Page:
4 reasons behind Russia’s escalation by Timothy Ash

First, State Duma elections are upcoming on Sept. 18, and Putin will be eager for the ruling United Russia party to do well, as a precursor then to his own re-election in the March 2018 presidential elections.

While polls show United Russia doing okay (60 percent support), Putin never likes to take chances with domestic politics, and will want to impress on the Russian electorate his own strength, and how lucky they are to be Russians citizens, as perhaps compared to their Ukrainian counterparts, as reflected on insecurity, weak leadership in Kyiv, and weak backing from its Western allies.

Second, Putin’s intervention in Syria has yielded significant political gains/leverage – as reflected in the PR coup this week with Turkish President Recep Erdogan’s visit – but no decisive victory for the Bashar Assad regime (or Russia), and with the bitter ongoing battle for Aleppo, the question is whether Assad’s forces have the ground forces sufficient to deliver a final military victory.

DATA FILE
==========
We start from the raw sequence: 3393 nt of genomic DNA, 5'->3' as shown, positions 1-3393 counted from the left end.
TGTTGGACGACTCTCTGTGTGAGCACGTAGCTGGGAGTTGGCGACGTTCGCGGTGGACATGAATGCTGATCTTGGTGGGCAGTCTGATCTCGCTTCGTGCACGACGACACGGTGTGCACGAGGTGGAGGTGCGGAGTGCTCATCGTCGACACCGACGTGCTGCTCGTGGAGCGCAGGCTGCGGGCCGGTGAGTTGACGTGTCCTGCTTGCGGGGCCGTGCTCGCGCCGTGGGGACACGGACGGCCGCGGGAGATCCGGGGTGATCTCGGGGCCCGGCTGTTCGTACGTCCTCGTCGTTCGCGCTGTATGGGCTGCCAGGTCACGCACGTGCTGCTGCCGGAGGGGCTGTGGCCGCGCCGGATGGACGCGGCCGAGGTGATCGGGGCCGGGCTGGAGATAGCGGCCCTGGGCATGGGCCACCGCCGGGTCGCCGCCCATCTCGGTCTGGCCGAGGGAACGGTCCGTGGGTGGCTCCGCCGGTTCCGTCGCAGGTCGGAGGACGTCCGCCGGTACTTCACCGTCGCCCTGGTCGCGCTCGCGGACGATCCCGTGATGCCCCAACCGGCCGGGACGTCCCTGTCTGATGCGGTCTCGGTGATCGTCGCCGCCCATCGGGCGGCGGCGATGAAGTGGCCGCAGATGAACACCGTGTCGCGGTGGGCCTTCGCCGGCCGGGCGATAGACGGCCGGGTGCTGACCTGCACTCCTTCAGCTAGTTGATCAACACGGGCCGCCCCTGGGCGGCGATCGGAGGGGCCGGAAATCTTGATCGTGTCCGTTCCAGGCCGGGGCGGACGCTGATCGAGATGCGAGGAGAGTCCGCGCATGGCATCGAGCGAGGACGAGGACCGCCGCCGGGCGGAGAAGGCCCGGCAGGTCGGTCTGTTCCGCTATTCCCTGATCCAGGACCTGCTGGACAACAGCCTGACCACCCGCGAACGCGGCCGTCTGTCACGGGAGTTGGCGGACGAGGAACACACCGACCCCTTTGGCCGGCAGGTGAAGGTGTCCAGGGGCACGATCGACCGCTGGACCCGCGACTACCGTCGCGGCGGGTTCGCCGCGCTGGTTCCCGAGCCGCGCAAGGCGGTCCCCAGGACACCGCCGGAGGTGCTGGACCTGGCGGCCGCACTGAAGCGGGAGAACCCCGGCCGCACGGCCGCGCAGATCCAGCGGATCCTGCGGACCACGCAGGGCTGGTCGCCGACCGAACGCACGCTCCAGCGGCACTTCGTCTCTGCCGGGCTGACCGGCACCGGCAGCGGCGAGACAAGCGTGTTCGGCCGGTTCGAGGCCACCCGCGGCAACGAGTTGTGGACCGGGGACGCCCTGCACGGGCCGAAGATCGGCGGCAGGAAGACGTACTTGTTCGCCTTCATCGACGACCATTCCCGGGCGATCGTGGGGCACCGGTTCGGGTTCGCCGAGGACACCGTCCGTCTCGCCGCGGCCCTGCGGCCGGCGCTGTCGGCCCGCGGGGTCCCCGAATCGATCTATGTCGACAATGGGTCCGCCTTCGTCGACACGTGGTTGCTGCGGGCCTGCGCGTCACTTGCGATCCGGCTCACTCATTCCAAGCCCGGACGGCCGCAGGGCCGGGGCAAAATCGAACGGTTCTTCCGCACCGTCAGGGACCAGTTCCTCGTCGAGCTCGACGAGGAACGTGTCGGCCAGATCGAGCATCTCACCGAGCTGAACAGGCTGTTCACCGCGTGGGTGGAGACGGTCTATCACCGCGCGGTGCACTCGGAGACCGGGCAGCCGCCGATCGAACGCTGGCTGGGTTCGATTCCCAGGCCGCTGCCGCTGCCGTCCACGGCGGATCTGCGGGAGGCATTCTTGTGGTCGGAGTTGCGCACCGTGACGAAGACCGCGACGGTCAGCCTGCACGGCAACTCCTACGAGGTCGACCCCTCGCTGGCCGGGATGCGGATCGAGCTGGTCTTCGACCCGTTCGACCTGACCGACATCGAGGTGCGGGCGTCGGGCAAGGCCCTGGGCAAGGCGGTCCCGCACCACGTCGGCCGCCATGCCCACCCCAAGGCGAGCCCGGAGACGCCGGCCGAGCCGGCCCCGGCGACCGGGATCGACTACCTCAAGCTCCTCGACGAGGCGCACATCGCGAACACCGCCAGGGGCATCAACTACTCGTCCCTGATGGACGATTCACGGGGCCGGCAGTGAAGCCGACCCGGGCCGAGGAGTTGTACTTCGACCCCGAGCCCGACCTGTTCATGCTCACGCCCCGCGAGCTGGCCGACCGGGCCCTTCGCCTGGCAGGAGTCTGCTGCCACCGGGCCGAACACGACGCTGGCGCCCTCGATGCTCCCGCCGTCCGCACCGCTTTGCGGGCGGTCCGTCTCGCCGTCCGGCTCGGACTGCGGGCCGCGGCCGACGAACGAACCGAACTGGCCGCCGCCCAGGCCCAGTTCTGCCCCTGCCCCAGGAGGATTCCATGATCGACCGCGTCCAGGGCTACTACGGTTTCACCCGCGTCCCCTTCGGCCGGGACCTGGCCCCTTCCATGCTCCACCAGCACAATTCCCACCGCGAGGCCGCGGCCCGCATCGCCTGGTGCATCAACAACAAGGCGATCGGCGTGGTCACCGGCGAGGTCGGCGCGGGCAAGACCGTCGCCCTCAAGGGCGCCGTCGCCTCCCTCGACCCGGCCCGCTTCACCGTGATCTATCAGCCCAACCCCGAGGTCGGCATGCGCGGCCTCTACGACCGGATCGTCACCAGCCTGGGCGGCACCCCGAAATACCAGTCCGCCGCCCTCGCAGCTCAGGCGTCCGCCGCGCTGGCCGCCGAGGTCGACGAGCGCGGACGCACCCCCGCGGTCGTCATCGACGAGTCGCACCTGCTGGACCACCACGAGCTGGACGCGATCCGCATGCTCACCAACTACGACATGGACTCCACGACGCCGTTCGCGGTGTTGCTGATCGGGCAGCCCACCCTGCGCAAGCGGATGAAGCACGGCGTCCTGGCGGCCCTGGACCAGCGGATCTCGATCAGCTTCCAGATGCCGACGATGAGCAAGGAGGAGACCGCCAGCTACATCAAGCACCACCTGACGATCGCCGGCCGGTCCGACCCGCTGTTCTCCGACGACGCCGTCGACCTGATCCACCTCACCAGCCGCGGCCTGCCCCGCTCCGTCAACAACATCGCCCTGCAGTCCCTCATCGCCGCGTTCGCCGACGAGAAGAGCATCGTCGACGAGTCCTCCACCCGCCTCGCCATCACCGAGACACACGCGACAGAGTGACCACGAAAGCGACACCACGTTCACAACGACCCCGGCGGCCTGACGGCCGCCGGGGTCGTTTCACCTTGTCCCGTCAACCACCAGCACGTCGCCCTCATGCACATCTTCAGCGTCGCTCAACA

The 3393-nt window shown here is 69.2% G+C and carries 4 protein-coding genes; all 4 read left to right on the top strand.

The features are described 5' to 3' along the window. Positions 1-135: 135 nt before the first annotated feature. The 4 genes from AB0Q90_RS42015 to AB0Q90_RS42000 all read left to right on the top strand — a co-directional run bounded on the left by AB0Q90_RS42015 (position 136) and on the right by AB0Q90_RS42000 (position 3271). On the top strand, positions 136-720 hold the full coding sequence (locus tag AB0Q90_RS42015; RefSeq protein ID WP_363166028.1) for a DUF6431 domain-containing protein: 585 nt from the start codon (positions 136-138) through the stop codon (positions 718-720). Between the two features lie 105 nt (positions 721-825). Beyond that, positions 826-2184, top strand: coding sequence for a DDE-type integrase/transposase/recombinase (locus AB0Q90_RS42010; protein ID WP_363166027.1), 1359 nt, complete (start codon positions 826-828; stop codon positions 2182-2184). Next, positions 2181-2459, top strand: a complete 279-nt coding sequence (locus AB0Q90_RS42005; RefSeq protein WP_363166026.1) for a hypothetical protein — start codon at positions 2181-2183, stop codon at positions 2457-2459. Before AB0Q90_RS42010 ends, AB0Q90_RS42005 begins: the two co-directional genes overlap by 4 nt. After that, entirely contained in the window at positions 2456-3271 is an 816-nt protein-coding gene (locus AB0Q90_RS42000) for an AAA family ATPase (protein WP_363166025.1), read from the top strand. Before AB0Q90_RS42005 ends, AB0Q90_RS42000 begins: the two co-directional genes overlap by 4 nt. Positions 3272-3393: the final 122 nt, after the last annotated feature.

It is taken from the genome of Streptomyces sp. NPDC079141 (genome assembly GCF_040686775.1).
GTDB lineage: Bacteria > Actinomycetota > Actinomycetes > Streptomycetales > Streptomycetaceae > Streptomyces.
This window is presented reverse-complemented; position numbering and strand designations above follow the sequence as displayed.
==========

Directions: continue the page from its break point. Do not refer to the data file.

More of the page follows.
Russia’s own death toll in that conflict – exposed with the loss of a Russian helicopter crew over the past week – is rising and exposes the difficult choices Putin has to make therein.

Third, the 25th anniversary of Ukraine’s independence from the Soviet Union, and importantly from Moscow, is looming on Aug. 24.

Fourth, Ukraine’s own anti-corruption agenda seems finally to be making progress under the new prosecutor general, Yuriy Lutsenko, and a number of high profile ex-President Vitor Yanukovych ministers (Oleksandr Yefremov, et al) are in the process of being indicted/arrested. . . . And note that this new risk of re-escalation comes as the Ukrainian macro outlook has begun to brighten . . . . Large fiscal, current account and energy deficits have been reduced. The currency has stabilized, with NBU reserves being rebuilt from $5 billion to over $14 billion now, and with little or no Western international financial institution support over the past year.

Inflation has dropped from near to 60 percent to around 6 percent and the economy is poised for real GDP growth this year of around 1 percent. That number could be particularly embarrassing (in an election year) given that the Russian economy is likely still to record a real GDP contraction this year of 0.5%.

And, in the past, military re-escalation in the east has worked to destabilise the macroeconomc economy in Ukraine, forcing locals to buy foreign currency, weakening the hryvnia, depleting reserves, boosting inflation and driving the economy into recession. There may thus be a desire to go back to past proven policies and to try and weaken the comparative Ukrainian economic performance.